Thus, as shown in FIG. 17 an uppermost wafer 300 a provides a stop surface 324 a that is contacted by the cantilevered face 321 b of the next lower wafer 300 b as the prong 320 b of that lower wafer projects into the cavity 322 a of the upper wafer. It can be appreciated that each of the five prongs 320 b of the wafer 300 b shown in FIG. 17 project into a corresponding cavity 322 a and engage the associated stop surface 324 a to lock the wafers against retrograde movement—i.e., movement opposite the direction of insertion I—that might lead to expulsion of the wafer from within the expanded device 250. It should be appreciated that as each subsequent wafer is sequentially inserted, the associated prongs 320 b deflect downward against the associated ledge 323 b as the prongs progressively traverse the lower surface 303 a of a previously inserted wafer 300 a. Preferably, the prongs are provided with an angled surface 326 that bears against the underside of the previous wafer and progressively deflects the prong as the angled surface traverses the other wafer. Once the prongs in the lower wafer 300 b are aligned with the cavities 322 a in the upper wafer, the prongs spring upward into the cavity 322 of the previous wafer to positively and substantially permanently lock the two wafers together in the direction of insertion I.

As shown in FIG. 17, each wafer in the stack locks into the immediately previously inserted wafer using the prongs and stop surface. The uppermost wafer 320 a also engages the superior endplate 251 to lock the stack to the expandable device 250. Thus, in one embodiment, a stop surface 328 is formed in corresponding recess 329 defined in the underside of a hub portion 269 of the superior plate 251. The hub 269 is also provided with a downward-facing sloped surface 330 similar to the sloped surface 306 of the wafers, to facilitate introduction of the initial wafer 300 a and to lift the superior endplate as that initial wafer is introduced. Thus, it can be seen that the superior plate 251 and the successively inserted stack of wafers 300 are all interlocked against longitudinal movement opposite the direction of insertion I.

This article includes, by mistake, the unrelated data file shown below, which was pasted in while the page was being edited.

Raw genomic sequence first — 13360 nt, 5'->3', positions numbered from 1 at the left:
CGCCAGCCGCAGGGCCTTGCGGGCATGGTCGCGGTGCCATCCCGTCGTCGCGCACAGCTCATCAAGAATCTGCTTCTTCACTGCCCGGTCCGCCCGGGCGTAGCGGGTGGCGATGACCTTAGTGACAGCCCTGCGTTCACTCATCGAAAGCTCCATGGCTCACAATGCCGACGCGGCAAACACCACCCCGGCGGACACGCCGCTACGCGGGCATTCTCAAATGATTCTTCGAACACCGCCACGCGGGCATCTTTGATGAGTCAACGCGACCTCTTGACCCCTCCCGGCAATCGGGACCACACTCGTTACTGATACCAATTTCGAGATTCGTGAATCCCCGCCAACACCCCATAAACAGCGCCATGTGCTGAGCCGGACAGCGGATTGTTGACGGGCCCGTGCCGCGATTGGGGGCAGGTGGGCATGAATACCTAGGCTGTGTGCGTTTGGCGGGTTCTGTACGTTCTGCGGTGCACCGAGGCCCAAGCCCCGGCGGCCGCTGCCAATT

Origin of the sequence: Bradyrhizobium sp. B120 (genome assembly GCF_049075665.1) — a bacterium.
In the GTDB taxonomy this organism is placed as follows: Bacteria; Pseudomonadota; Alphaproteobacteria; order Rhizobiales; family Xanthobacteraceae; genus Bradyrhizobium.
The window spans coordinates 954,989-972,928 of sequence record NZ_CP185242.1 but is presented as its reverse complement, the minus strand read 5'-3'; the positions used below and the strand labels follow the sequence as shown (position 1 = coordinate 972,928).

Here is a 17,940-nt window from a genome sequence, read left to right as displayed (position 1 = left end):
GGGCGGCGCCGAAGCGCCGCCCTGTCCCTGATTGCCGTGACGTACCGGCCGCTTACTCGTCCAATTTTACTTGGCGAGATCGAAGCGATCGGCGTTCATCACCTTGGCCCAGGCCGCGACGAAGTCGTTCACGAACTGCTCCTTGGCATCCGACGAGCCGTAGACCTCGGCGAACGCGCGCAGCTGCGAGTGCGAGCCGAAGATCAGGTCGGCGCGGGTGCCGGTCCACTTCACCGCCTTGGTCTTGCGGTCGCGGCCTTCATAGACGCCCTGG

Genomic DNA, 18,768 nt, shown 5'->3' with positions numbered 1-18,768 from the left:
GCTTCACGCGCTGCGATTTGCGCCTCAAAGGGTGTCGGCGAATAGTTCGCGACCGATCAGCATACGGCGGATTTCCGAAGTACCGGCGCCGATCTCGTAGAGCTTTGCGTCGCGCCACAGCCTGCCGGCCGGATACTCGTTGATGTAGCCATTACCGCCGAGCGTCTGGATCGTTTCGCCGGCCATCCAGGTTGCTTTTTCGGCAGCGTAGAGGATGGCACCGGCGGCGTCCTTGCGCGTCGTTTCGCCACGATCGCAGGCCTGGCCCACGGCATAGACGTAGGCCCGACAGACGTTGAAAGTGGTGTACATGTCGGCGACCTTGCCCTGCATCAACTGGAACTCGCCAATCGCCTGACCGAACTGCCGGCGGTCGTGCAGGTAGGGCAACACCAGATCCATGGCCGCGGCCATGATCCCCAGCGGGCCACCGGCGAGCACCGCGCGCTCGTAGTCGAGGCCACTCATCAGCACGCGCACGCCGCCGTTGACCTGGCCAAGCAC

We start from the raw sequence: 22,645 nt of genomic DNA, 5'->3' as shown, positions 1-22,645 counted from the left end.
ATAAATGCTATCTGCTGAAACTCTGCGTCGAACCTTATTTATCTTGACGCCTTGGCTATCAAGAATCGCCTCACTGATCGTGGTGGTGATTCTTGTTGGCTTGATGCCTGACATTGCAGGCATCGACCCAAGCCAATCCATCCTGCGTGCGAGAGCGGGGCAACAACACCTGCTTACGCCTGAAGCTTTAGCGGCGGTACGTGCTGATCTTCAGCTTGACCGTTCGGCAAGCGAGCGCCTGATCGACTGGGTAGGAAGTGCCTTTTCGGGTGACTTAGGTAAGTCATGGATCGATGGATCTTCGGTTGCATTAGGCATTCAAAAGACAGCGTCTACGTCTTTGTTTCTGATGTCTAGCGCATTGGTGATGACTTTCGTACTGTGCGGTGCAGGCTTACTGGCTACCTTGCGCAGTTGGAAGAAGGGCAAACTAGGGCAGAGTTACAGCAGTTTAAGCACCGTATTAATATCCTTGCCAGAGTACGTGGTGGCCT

The cooperating locking structure of the wafers 300 also restricts or prevents movement of the wafers in the stack in the direction of insertion I. In one embodiment, the upper surface 302 defines a keyway 335 with side channels 336 and an upper wall 337, as shown in FIGS. 11, 15 and 17. The lower surface 303 defines a complementary notch 340 and tab 341, as shown in FIGS. 13-14. The tab 341 fits within the side channels 336 and the notch engages the upper wall 337 of the keyway, as seen in FIG. 17. Thus, the tab and keyway prevent longitudinal movement of each wafer relative to the previously inserted wafer in the direction of insertion I. As shown in FIG. 17, there may be some clearance C between the cantilevered face 321 of the prongs 320 and the corresponding stop surfaces 324 of the wafers. The overlapping engagement between the keyway 335 and the notch 340 and tab 341 is sufficient so that any retrograde movement of the wafers that closes this clearance will not disengage the tab from the keyway. It is contemplated that the clearance C between prongs and stop surfaces may decrease from the trailing end 305 to the leading end 308 of the wafer, as depicted in FIG. 17, to enhance the rigidity of the engagement between wafers.